who joins or leaves the network.  "It's supposed to look like an instantaneously 
accessible memory, like if you have one machine in one location," says MIT 
professor Nancy Lynch.  "We wanted to have that same appearance, but really, 
it's running on mobile devices out in the field."  RAMBO features algorithms 
that recognize changes to the network's structure, and copy data to new devices 
so that the informational majority is preserved.  RAMBO's memory system is set 
up so that each network device can store or retrieve information on an 
autonomous basis, while its reconfiguration system demands that the network make 
some collective decisions.

View Full Article | Return to Headlines 

 Privacy Project Uses Cryptography to Reduce Shared Info
BBC News (12/09/10) 

An electronic wallet that encrypts the owner's personal information is being 
developed by IBM researchers working on the European-funded Attribute-Based 
Credentials for Trust (ABC4Trust) project.  The device will only allow the 
sharing of information that is strictly necessary to complete a transaction, and 
the concept also is applicable to online transactions.  IBM researcher Jan 
Camenisch says the protection of online privacy involves the application of two 
fundamental precepts, one being that each piece of shared information specifies 
what the information is used for.  "The second is that whenever you release 
something, you should only release the information that is minimally necessary 
for this purpose," he says.  The goal of the four-year ABC4Trust project is 
defining all the technology needed to provide the encryption-enabled electronic 
wallet.  All personal details could theoretically be crunched into a single 
encrypted number that could be contained in a cell phone.  Camenisch says a 
retailer or service provider would have a device that transmits requests for 
specific pieces of data to the handset.  The phone would list the specific 
requested information and then generate an encrypted token storing the answers.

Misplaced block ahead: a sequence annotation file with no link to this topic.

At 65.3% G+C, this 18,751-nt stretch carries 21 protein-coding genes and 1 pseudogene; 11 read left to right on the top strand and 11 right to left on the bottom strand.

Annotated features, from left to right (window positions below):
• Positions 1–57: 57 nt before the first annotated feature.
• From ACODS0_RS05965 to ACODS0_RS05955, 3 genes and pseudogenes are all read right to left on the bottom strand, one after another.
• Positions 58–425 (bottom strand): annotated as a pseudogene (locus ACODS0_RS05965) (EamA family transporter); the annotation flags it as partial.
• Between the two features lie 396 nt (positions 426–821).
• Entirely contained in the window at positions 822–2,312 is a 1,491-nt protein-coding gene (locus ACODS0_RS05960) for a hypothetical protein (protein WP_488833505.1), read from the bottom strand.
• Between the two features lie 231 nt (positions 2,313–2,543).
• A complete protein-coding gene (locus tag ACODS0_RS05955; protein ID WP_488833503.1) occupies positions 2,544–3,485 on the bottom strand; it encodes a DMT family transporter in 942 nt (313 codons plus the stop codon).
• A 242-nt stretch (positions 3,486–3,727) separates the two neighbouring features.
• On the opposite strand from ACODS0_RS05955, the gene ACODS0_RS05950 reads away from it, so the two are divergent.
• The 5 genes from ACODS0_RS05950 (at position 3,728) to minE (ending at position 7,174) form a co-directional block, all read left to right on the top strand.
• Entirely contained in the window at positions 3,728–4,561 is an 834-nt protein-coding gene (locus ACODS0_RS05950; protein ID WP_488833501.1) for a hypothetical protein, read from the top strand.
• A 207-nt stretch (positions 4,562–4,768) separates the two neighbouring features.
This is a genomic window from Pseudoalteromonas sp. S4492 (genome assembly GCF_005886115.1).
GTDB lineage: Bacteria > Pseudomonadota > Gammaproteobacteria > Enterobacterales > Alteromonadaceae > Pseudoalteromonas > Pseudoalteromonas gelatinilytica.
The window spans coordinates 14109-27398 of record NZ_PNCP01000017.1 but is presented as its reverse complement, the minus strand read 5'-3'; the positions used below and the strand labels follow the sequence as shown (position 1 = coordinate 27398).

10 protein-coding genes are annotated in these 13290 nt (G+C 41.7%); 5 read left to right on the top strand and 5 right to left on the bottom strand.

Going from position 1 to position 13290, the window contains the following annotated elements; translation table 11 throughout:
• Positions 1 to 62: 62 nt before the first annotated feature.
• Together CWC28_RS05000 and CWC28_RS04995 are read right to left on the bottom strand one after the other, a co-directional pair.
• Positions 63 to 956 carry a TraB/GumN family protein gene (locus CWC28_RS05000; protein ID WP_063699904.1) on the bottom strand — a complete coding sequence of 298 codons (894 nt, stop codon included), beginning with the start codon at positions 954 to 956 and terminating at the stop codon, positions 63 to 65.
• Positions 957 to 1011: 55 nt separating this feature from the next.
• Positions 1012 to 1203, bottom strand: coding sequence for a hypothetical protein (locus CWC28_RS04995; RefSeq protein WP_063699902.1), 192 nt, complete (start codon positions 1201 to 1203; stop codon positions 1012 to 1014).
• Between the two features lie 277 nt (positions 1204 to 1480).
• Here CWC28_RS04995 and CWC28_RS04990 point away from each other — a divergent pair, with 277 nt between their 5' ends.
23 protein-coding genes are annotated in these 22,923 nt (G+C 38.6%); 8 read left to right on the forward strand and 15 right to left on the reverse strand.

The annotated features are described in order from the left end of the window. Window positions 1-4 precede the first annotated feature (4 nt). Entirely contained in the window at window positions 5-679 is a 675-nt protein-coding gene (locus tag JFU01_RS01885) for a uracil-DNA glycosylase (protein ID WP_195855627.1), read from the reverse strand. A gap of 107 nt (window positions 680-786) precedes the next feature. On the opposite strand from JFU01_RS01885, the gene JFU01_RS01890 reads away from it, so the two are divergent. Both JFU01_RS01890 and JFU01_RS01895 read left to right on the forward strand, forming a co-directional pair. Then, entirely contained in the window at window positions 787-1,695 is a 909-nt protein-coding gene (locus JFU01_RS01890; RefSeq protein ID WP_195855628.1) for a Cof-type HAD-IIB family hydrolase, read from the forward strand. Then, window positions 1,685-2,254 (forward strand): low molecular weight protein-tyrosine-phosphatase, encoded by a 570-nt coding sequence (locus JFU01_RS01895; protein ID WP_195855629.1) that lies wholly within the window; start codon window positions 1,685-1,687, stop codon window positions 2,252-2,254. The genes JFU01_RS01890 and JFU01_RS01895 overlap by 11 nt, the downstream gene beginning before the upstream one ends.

Camenisch says the principle is workable for online transactions.

View Full Article | Return to Headlines 

 Problem-Solving Ants Inspire Next Generation of Algorithms
University of Sydney (12/10/10) Katie Szittner 

University of Sydney researchers have found that ants can solve difficult math 
problems as well as adapt the optimal solution to fit a changing problem.  The 
researchers say their results will help computer scientists develop better 
software to solve logistical problems and maximize efficiency in different 
industries.  The researchers tested the ants using a version of the Towers of 
Hanoi problem, a toy puzzle that asks players to move disks between rods while 
following certain rules and using the fewest possible moves.  The researchers 
converted the puzzle into a maze in which the shortest path corresponds to the 
solution with the fewest moves in the toy puzzle.  The findings suggest that 
when the ants use an exploratory pheromone they are much better at solving a 
problem in a changing environment, which is similar to many real-world human 
problems.  "Discovering how ants are able to solve dynamic problems can provide 
new inspiration for optimization algorithms, which in turn can lead to better 
problem-solving software and hence more efficiency for human industries," says 
Sydney researcher Chris Reid.

View Full Article | Return to Headlines 

 Creating Better Digital Denizens
Irish Times (Ireland) (12/09/10) Claire O'Connell 

The generation of more socially realistic digital human beings without using 
excessive amounts of computational power is the goal of research being conducted 
by scientists at Trinity College Dublin.  "We try to work out what it is about 
the appearance and the behaviors and voices of virtual humans--be they in crowds 
or groups or on their own--that makes them more appealing and believable," says 
Trinity professor Carol O'Sullivan.  Among the projects her team is focusing on 
is Metropolis, whose aim is to realistically simulate a virtual Dublin founded 
on research in cognitive neuroscience, engineering, and computer graphics.  
O'Sullivan says it is crucial to get crowds right in the virtual environment, 
and her team has been attempting to devise smarter ways of instilling greater 
diversity in crowds without producing a model for each individual.  "We used eye 
tracking to see how people view parts of the body when they are looking at the 
crowd and we found they focused almost exclusively on the body and the face," 
O'Sullivan says.  "When we changed the lower body it had no effect at all."  
O'Sullivan notes that revising virtual humans relatively inexpensively and in